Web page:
It isn't, and it becomes even more ridiculous when you consider that a large group of those students don't want to come to school. When you're spending money on people who don't want you to spend money on them, while in the middle of financial crisis, no less - you should stop spending money on them. Our current process forces unwilling people into an environment that is wasteful by nature, throws a credit card at them and hopes that somehow, some way, they'll pick up some skill that will help them pay for it. It's a dumb investment, and people who make dumb investments lose money, even when they're government institutions. It's just that the educational system can get away with blaming its losses on the students being "failures".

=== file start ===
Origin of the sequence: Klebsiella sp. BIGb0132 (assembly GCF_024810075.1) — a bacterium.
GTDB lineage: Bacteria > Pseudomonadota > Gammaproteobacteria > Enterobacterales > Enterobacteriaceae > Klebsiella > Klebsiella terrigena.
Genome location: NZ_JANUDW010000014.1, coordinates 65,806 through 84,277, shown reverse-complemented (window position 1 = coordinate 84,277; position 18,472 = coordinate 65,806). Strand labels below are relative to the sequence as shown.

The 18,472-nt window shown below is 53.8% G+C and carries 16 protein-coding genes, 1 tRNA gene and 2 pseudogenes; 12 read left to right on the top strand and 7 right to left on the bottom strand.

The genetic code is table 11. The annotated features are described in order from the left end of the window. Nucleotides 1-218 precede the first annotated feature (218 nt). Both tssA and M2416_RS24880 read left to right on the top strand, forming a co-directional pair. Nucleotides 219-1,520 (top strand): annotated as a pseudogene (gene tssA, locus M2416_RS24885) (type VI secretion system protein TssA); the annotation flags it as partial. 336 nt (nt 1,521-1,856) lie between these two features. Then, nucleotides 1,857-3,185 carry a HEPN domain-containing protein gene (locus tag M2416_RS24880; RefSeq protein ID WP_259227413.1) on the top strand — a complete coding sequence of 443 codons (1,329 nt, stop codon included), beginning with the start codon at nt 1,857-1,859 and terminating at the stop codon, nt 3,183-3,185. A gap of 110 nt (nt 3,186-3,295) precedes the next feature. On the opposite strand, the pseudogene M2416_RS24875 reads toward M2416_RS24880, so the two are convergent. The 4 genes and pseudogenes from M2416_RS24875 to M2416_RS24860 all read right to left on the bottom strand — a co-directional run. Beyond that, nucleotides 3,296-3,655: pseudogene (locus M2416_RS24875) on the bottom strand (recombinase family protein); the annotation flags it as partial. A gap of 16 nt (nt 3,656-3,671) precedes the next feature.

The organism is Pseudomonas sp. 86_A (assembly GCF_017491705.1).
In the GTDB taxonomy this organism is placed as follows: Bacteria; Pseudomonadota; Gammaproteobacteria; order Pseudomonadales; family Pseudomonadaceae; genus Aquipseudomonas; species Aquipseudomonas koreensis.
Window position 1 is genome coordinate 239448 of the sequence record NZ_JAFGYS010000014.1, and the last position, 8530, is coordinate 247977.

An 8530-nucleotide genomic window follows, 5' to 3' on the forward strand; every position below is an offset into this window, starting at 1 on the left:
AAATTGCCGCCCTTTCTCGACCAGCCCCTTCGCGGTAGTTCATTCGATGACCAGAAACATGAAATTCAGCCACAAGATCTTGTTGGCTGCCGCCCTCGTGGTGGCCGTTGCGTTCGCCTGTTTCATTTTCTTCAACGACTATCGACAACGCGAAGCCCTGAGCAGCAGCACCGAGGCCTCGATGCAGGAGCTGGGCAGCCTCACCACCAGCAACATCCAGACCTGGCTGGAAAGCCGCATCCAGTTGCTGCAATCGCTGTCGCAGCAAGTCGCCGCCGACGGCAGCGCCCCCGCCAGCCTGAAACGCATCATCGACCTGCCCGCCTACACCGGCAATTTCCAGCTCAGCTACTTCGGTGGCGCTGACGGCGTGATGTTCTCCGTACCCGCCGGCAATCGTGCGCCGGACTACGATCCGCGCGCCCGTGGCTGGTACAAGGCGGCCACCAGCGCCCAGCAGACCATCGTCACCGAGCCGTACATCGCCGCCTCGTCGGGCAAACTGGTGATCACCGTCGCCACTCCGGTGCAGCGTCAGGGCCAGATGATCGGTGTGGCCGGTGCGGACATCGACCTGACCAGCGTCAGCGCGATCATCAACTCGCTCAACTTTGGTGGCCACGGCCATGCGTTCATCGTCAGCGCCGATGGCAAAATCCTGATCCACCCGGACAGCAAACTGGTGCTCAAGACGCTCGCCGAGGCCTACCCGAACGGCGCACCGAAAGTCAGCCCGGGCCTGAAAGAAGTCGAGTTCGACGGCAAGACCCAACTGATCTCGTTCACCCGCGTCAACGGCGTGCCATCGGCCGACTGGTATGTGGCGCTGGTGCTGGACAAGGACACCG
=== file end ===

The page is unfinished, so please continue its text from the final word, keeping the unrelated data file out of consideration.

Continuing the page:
Really, eliminating compulsory education would be much better for the economy than keeping it. Even if K-12 education kept exactly the same curriculum and was still free to any students who wanted to attend, expenses would lower. And in case those not attending did fulfill the minimum-wage McDonald's stereotype, they wouldn't have an unspoken $120,000 debt to the educational system that they were unable to pay.

Linki Wrote:If we allowed children to leave school, how would they learn? How would they socialise? We find most of social skills in school, including friends.
How did people learn and socialize before school existed? Clearly it isn't necessary for developing either skill, or humanity would have understood nothing of the surrounding world until 1852, and we'd all live alone in caves.